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Mark Thoma worries about gridlock in the house as a result of the upcoming elections. He has three big concerns that he’s looking at in the short-run that could prove to stall recovery. I want to address what I believe about all three.

The first is that we will be gripped by the austerity movement that has captured Europe and that, as a result, we will withdraw stimulus too soon. Republicans have been promoting policies to reduce the deficit for some time now, spending cuts in particular are on the agenda. Many among the Republican leadership would have canceled the remaining stimulus already, including extensions to unemployment insurance, if they were in control.

Now, according to Nate Silver (@fivethirtyeight), Republicans have a fairly good shot of gaining 52 seats in the House, for a house composition of 231R-204D. This may be enough to stall any new spending, based on the populist rhetoric of the tea-party base…but I don’t think it is enough to move any actual significant budgetary legislation. One reason is that Republicans don’t actually care about budget deficits. Further, the austerity plans that are being implemented in Europe aren’t exactly the most immediate. I don’t think that austerity in Europe is going to cripple any economies, much less their own. The Bank of England in particular has intimated that it would likely offset any contractionary impact of Britain’s budgetary plans. So the question is still very much up in the air as to whether austerity is the death knell for recovery — I, personally, don’t think it is; but that is contingent upon a willing central bank.*

The second concern is related to the first. I expect that we will have a slow, agonizing recovery, particularly for employment. I do not expect a double dip, but it’s not out of the question by any means, and we need to be ready in case it happens. Unfortunately, the election is likely to bring gridlock and it’s doubtful that Congress will be able to act in response to a second downturn. An increase government expenditures in response to a slowdown is certainly off the table. It’s hard to imagine Republicans who have argued — wrongly in my view — that the stimulus did not help the economy getting behind increased spending.

According to recent movements in the markets, there is actually reason to be optimistic. Even so, employment may not come down to traditional “full employment” levels (a situation that I find highly likely). However, after (or if?) we return to the previous trend rate of NGDP**, those are probably more issues of structure (search/match, skill profiles, etc.) that the government may be able to help mitigate, but will likely to be alleviated slowly, simply by the nature of these problems. What does robust growth and stagnating employment look like for the future of economic policy? Protectionism, which highly en vogue among tea partiers and the “labor-left” alike. That is something that I’m worried about.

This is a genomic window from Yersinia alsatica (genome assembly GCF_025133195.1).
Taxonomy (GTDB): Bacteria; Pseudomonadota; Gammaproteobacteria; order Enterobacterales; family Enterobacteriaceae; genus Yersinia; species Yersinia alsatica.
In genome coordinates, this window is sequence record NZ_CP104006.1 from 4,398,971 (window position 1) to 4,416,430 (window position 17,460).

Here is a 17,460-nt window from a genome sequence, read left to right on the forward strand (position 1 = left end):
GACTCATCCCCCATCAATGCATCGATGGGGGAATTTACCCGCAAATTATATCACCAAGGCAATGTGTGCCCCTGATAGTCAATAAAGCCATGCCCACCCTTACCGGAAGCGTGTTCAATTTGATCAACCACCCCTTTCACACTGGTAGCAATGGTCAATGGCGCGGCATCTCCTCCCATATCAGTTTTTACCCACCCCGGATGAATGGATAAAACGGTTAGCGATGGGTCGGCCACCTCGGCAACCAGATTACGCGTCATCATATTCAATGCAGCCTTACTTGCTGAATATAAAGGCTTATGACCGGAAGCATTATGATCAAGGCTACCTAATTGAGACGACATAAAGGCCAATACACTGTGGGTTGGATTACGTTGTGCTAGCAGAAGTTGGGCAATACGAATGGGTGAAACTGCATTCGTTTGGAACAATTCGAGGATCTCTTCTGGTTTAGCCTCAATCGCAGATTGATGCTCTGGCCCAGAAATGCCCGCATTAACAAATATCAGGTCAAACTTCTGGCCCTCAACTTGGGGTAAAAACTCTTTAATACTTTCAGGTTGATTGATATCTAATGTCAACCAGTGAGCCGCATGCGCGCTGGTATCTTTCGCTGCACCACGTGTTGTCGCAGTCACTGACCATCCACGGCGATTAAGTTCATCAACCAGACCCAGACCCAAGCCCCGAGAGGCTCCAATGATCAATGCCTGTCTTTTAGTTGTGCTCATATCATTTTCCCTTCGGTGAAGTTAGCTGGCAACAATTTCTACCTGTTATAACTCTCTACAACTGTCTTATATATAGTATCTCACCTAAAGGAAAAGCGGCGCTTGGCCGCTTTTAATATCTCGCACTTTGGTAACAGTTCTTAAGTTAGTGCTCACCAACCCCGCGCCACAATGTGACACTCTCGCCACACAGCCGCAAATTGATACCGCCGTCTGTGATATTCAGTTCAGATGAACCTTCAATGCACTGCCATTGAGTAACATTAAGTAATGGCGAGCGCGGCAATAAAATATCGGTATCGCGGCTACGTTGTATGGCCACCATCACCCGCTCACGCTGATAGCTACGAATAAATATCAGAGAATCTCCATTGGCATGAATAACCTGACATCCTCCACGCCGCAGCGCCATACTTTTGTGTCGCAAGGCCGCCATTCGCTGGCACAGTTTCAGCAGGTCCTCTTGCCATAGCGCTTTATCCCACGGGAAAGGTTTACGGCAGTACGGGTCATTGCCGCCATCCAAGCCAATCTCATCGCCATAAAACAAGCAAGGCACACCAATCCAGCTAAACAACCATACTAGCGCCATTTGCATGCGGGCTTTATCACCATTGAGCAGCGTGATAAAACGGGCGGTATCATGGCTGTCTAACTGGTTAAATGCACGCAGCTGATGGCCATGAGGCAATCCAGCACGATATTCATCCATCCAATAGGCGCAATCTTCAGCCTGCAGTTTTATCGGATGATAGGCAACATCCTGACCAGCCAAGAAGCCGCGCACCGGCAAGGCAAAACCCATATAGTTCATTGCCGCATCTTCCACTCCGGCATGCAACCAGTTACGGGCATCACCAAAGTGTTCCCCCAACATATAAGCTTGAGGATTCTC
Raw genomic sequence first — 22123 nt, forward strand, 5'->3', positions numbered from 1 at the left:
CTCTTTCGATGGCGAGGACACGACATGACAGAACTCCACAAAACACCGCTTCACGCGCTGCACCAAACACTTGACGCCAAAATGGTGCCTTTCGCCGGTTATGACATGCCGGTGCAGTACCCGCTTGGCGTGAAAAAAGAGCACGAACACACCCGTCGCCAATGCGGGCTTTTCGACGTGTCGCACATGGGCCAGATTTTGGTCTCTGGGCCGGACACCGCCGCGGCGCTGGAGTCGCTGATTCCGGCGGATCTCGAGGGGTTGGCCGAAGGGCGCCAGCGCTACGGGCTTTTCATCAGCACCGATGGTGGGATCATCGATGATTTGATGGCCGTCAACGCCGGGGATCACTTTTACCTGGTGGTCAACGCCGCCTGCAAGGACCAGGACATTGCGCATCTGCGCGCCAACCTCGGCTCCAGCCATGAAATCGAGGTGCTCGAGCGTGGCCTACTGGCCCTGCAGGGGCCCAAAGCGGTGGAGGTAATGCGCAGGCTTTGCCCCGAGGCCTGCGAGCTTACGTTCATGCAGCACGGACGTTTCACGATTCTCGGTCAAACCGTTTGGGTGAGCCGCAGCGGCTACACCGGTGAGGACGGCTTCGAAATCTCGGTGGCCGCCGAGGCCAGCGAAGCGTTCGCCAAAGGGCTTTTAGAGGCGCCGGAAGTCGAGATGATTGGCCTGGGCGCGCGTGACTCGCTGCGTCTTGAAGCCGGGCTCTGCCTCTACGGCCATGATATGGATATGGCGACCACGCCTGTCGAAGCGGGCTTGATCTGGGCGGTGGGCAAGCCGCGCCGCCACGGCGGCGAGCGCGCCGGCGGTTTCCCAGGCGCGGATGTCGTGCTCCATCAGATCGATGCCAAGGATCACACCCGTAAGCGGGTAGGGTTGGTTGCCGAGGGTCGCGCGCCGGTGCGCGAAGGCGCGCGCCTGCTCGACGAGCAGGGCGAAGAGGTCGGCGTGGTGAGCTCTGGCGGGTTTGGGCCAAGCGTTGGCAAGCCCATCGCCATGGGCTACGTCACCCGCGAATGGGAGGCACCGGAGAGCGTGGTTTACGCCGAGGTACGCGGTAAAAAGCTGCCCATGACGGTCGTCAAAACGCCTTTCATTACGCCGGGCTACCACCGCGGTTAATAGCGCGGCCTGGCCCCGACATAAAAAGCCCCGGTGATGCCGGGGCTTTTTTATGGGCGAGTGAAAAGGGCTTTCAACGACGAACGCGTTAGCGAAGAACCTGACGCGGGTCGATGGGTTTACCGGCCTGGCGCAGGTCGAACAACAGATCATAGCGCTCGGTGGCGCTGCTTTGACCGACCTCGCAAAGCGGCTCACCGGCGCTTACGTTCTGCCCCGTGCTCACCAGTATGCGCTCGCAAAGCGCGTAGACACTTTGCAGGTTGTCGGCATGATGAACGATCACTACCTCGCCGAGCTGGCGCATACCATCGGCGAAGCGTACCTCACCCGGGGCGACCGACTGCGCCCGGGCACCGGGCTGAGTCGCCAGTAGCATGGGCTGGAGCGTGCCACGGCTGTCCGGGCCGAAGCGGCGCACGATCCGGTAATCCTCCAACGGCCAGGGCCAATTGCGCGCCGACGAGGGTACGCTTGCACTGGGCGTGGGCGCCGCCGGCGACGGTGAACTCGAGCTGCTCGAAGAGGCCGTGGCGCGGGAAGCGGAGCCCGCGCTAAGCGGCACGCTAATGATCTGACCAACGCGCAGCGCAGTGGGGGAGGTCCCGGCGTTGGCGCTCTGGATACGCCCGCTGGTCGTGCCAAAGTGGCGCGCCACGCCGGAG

But my biggest concern is what will happen if new problems emerge in the financial sector. The resolution authority in the Dodd-Frank legislation is supposed to prevent the need for another financial bailout, but I am not at all confident that this will be sufficient to solve widespread problems and threats of failure in the banking system. There’s a good chance that the resolution authority won’t get the job done and that a bailout will be the only way to resolve severe problems. However, if problems do arise and another financial bailout is needed, forget it. Opposition to the banking bailout makes it nearly impossible for Congress to undertake another bailout of the financial system.

This is a problem where Thoma and I seem to disagree about causality. Would the Fed allow NGDP to fall at the fastest rate since 1938 once again, as they did in late 2008? It’s possible, but I don’t think it is likely…and as you may know, I think it was increasingly tight money which led to big financial problems — not the other way around, which I believe is the causality that Thoma is looking at.

Why don’t I welcome gridlock in economic policy that is almost certain in our future? Well, because there are important questions about the response to the recession that need to be answered, that will most likely remain for the foreseeable future under gridlock. The structure of bailouts, the role of Fannie/Freddy in the future of housing policy (and the future of housing policy in general), the supposed “world trade imbalances”, the future health care policy, and to a lesser extent UI, minimum wage and the very structure of taxes in the US. These are all very important questions that affect millions of people, and are very hard to answer under a regime of unanimous opposition that would likely prevail under a gridlocked government.

However, I don’t think the recovery will be endangered by gridlocked government, since the Fed has signaled it intends to take the lead…something it should have done two years ago.

P.S. Should probably note that the Yglesias link above disagrees with the notion that things cannot get done under divided government.

*Ability isn’t really a question in my mind.
**Assuming level-targeting.

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  • Omg this Haltiwanger paper.... So much vindication for those of us who have been worrying about labor market dynamism. 57 minutes ago
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